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Tolerance is not boundless.
December 1, 2001
A recent poll taken in San Francisco – America’s most liberal and diverse city – surprised local democrat leaders. The poll revealed that 56 percent of San Franciscans believed that President Bush is doing an excellent or good job. This is the same city where only 16 percent voted for the president, three points above Republican registration. These are the same voters who have voted “progressive” on long list ballot measures that hardly represent President Bush’s policy positions. For example, the city has demanded bilingual education programs, in defiance of a popular ban on bilingual education passed overwhelmingly by California voters in 1998. The city has ordered its police to not report illegal entrants to the INS, even if they’ve committed felonious crimes. Prior to the attack, rainbow coalition flags flew over many San Francisco homes. They’re rare now.
The September 11 attack pushed many liberals to moral bedrock: The need to survive and the right to self-defend. For others, the attack on America may have swept away, if only temporarily, the ethical muddiness of political correctness, moral ambivalence, and cultural relativism. The loosely based liberal community has been broken into three groups – the “Sympathizers,” the “Loyalists” and the “Second Thoughters.”
First, there remain Taliban sympathizers on the left, those who share the Taliban’s contempt for America. So it's not surprising, that in the same poll, 17 percent of San Franciscans thought President Bush was doing a poor job. For them America is an imperial, immoral state terrorist organization. They object to our right of self-defense with empty rationalizations. The sympathizers see the attack as punishment for past American foreign policy actions.
Then there are the “loyalists” – loyal to the Sixties anti-war spirit. They are in a virtual state of denial. They’ve turned away from reality of the mass murder of the September attack. They ignore the likelihood of more deadly attacks and the right to defend against them overseas. They share a milder form of Taliban contempt for America’s foreign policies. Many in the local media are Loyalists. For example one post attack edition of the San Francisco Chronicle painted a picture of mayhem and protest in Moslem countries, civilian casualties in Kabul, an article comparing bin Laden to the leader of the Ottoman Empire, and a negative portrayal of America’s special forces.
But it is the last group that is most mired in moral disarray. They make up a majority of those who now support the President, but who voted against him last November. These are the new “second thoughters” (borrowing from David Horowitz). They’ve avoided judging cultural or religious moral behavior. For them tolerance means being “cool” or “in” much like the Hollywood crowd – the unconditional acceptance of all cultures and behavior. So, they overwhelmingly vote for school board candidates who boldly called for diversity and multiculturalism in our schools, even if educational performance falls. Prior to the attack, they ignored the Taliban’s treatment of women or lack of basic freedoms in Afghanistan. They advocated open borders, and opposed all forms of racial or ethnic profiling. But now many in this group are having second thoughts. In the most grotesque way, on September 11 they were mugged. They’ve begun to question the unconditional acceptance and tolerance of all cultures, subcultures and religions. Ironically most of the victims of the Trade Center bombings were young professionals, those who most strongly hold this view of political tolerance.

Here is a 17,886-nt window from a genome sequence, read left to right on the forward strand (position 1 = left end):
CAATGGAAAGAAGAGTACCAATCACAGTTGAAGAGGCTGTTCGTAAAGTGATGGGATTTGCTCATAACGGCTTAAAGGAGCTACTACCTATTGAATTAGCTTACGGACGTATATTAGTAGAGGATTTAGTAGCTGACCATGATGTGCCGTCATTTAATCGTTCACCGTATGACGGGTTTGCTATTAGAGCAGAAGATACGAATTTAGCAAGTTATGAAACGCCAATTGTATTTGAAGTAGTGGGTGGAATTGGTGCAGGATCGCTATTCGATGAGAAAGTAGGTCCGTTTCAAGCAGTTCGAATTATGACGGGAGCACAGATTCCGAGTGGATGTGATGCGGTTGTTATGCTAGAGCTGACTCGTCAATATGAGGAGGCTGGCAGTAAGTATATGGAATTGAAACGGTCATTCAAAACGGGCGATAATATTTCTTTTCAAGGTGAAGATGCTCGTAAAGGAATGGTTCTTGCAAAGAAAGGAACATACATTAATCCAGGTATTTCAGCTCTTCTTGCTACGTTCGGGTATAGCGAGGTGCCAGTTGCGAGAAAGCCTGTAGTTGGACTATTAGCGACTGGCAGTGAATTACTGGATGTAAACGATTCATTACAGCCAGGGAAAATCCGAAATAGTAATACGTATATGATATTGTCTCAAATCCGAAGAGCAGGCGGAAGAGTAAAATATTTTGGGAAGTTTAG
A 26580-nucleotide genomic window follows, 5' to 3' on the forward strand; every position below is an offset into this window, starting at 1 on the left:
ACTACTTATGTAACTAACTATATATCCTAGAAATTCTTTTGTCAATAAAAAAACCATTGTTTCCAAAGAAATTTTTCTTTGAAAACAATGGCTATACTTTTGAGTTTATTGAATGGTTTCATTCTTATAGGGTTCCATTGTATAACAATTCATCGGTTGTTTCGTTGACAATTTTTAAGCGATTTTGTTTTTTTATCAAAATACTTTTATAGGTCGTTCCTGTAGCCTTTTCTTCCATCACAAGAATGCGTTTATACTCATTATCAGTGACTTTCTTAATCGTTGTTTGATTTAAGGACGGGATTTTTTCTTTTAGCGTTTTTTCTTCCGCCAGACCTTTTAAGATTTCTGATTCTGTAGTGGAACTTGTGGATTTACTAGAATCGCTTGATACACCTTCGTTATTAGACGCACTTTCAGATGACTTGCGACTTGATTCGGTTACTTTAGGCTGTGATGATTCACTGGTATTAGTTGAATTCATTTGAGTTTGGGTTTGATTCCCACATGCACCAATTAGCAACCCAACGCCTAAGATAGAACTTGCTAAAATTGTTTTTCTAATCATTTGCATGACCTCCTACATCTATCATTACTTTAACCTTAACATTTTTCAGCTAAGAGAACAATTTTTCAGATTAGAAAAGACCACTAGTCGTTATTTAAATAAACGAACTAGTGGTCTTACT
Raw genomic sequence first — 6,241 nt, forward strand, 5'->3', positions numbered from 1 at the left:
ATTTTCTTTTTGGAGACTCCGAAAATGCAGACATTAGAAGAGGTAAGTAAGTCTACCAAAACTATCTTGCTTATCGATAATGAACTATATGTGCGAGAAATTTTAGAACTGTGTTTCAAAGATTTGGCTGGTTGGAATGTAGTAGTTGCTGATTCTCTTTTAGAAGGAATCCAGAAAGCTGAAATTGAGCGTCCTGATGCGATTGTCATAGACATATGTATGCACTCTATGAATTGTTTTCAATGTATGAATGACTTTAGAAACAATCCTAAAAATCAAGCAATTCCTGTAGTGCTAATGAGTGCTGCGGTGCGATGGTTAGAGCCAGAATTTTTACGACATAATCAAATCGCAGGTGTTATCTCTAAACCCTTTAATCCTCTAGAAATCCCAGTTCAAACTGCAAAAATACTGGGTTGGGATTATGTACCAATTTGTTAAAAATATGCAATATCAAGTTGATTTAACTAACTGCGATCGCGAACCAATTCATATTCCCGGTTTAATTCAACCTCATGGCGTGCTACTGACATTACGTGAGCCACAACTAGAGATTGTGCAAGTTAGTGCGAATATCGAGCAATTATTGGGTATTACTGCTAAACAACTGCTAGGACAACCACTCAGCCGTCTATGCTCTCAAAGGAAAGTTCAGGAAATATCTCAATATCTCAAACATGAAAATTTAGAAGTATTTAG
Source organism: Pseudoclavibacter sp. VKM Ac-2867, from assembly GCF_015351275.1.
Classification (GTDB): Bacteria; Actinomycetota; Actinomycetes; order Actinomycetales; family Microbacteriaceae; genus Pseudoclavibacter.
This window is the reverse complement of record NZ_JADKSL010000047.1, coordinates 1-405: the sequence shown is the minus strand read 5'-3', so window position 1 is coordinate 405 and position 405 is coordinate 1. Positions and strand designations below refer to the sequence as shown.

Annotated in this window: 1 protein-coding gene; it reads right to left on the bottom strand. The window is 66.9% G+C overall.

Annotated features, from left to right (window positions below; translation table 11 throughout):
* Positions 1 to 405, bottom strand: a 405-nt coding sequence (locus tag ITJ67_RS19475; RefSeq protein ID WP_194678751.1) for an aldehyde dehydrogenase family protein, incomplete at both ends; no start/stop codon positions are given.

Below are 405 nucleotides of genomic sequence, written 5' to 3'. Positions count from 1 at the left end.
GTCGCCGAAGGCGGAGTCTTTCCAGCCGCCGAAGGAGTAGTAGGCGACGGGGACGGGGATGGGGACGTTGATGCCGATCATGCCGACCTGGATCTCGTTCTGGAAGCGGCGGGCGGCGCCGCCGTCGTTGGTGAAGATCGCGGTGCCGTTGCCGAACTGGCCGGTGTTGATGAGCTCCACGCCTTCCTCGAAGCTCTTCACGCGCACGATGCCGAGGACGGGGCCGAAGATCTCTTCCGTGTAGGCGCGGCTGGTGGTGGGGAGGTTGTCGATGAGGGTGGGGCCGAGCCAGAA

Multiculturalism and diversity have dominated urban politics. The war on terrorism has caused many liberals to realize tolerance is not boundless. You must make distinctions. You must judge. As a moral being you must evaluate cultural values and beliefs based on higher, more basic, universal moral principles. Most important, that there is such a thing as evil, and it can be found buried under the flag of religion and culture. The recognition of evil leads necessarily to the acceptance of universal moral principles and judgments – the very antithesis of the inherent cultural relativity of multiculturalism.
Those liberals in San Francisco and other urban centers, who despise their country’s economic system and culture will become increasingly isolated – especially if and when the next deadly attack occurs. But for the others, those who still have doubts, the next Al Qaeda attack will end any hope of absolute tolerance for all cultures and all radical religious sects. The country has rediscovered moral bedrock.
Write to Arthur at email@example.com
Award-winning TV producer, talk show host, and Republican leader Arthur Bruzzone has written over 150 political articles for national and regional media, and has commented on political issues for American and European television and radio networks. His articles and columns have appeared in the Wall Street Journal, San Francisco Chronicle, San Francisco Examiner, Campaign & Elections Magazine, among other publications.
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